Wednesday, April 29, 2015

TMFW 86 - Phil Collins Remembers...the Alamo

Phil Collins was born and raised in England, and is a famous drummer. But unless you are a prog-rock junkie like my buddy Jinx, you probably underestimate his body of work.  
As a key member of Genesis and a solo artist, Collins has had 37 songs in the top 40, with 17 of those in the top 5 and 8 number 1s.  THIRTY-SEVEN top 40 hits!  I struggled to believe that, but then went down the list and said "oh yeah!  oh right!  oh yeah!  forgot about that one!  yep, I remember that!  oh, that one too!" etc.  So, respect to Phil Collins for his musical achievements.  
But today's TMFW is not about Phil Collins' music.  It is about his unusual passion for Texas history.  As a kid growing up in England, Collins watched Disney's Davy Crockett shows, and he became enamored with them. In his adulthood, he loved learning about the Alamo and studied it as a hobby.  After his wife gave him a piece of Alamo memorabilia one Christmas (it was a receipt for a saddle that an Alamo horseman had bought), he started a collection.  "Once I had something to hang on the wall," Collins recalls, "I started to look for other things to hang on the wall." All told, Collins amassed an Alamo collection with over 200 items, including a rifle owned by Crockett himself and a Bowie knife that its namesake Jim Bowie carried during the battle.  The value of Collins' stash - the largest private collection in the world - is estimated at over $10 million.  Collins even wrote a book about it in 2012.  
Last June, Collins announced that he would donate the majority of his collection to the Alamo site.  They in turn plan to build a new museum that will house Collins' donation alongside their existing collection. In thanks for his kindness, last month the Texas state legislature formally named Collins as an "Honorary Texan."  
So now you know:  Phil Collins is (almost certainly) the only guy in history to simultaneously hold the titles of "Lieutenant of the Royal Victorian Order" and "Honorary Texan."  Truth is sometimes stranger than fiction.  
BONUS FACT:  For those wishing to get their Phil Collins on after reading today's entry, here are his 8 number 1s: "Invisible Touch" (the only #1 with Genesis), "Against All Odds," "Sussudio," "One More Night," "Separate Lives" (with Marilyn Martin), "A Groovy Kind of Love," "Two Hearts," and "Another Day in Paradise."  And here's a number 2 just because it's awesome: "Easy Lover" with Philip Bailey of Earth, Wind & Fire.
BONUS FACT 2: 30 years ago this year, Phil Collins played two gigs on two continents in one day, thanks to the Concorde.  In July 1985, Collins played Live Aid at Wembley Stadium, then flew to New York and got to Philadelphia in time to play Live Aid there.  
BONUS FACT 3:  In the category of "Not True Music Facts Wednesday," despite the kid you knew in high school whose cousin was totally at the show where it happened, and despite Eminem calling it out in his song "Stan," the song "In the Air Tonight" was not written after Phil Collins witnessed a murder.  And there was no front-row karmic retribution for the bad guy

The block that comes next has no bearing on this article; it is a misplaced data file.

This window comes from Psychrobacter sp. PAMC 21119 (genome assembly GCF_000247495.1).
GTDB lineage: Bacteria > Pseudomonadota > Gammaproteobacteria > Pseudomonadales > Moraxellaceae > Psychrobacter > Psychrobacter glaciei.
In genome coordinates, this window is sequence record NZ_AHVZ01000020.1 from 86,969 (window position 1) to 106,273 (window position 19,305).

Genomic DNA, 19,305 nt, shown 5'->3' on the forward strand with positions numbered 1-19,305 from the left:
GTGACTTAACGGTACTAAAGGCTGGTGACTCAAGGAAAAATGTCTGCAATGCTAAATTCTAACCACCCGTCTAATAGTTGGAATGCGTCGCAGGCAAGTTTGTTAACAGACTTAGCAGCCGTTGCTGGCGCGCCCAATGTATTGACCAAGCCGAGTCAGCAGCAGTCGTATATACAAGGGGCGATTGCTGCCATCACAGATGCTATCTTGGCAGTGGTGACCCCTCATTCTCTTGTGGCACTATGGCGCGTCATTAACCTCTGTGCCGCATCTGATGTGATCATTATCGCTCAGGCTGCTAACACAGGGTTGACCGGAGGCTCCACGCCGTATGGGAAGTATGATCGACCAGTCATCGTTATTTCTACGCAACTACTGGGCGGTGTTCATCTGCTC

BONUS FACT 4:  The Hangover franchise went off the rails pretty quickly, but the Mike Tyson mini-karaoke to "In the Air Tonight" (NSFW for lots of language) is good stuff.
BONUS FACT 5:  This is now the THIRD Pee-wee Herman related TMFW item, but you can't tell a story like today's without including Pee-wee's tour or his post- bull-riding memory of the Alamo.

Wednesday, April 22, 2015

TMFW 85 - Weezer Earns a B+

Last Wednesday, TMFW told the story of Mozart ripping off the pope during Holy Week, 1770.  It was appropriate timing given that Easter of that year fell on April 15.  Today's TMFW is another good April 15 music story, separated from last week's by only a couple hundred years. 

This week's story begins on March 9, 1993, when the band Weezer played a set at the now-defunct Rhino Records in Santa Monica, California.  The band was quite young at that time and they were playing their way around LA in search of a deal. At the Rhino in-store appearance, sound was done by a fellow named Dale Johnson.  Johnson was only a part-time sound guy for the store, as he was a student at Loyola Marymount University in LA. 

Johnson was in a music engineering class, and his final project that semester was to record a song at his school's recording studio. He asked Weezer to help him do it.  The band, who would not be signed to DGC Records until June of that year and who did not start recording their first big record until August, obliged (and was no-doubt happy to get some free studio time.)   The band's bass player Matt Sharp insisted that the group must own the master recording, and Johnson agreed.

On April 15, 1993, Weezer and Johnson recorded six takes of the song "Jamie."  The recording was "live to 2-track," meaning that the band played their instruments on one track and Weezer's singer Rivers Cuomo simultaneously did vocals on another.  They were done in a little over an hour, and Johnson used the sixth take as his class project submission.  Though Weezer would have a platinum record less than a year later, the song earned Johnson only a B+.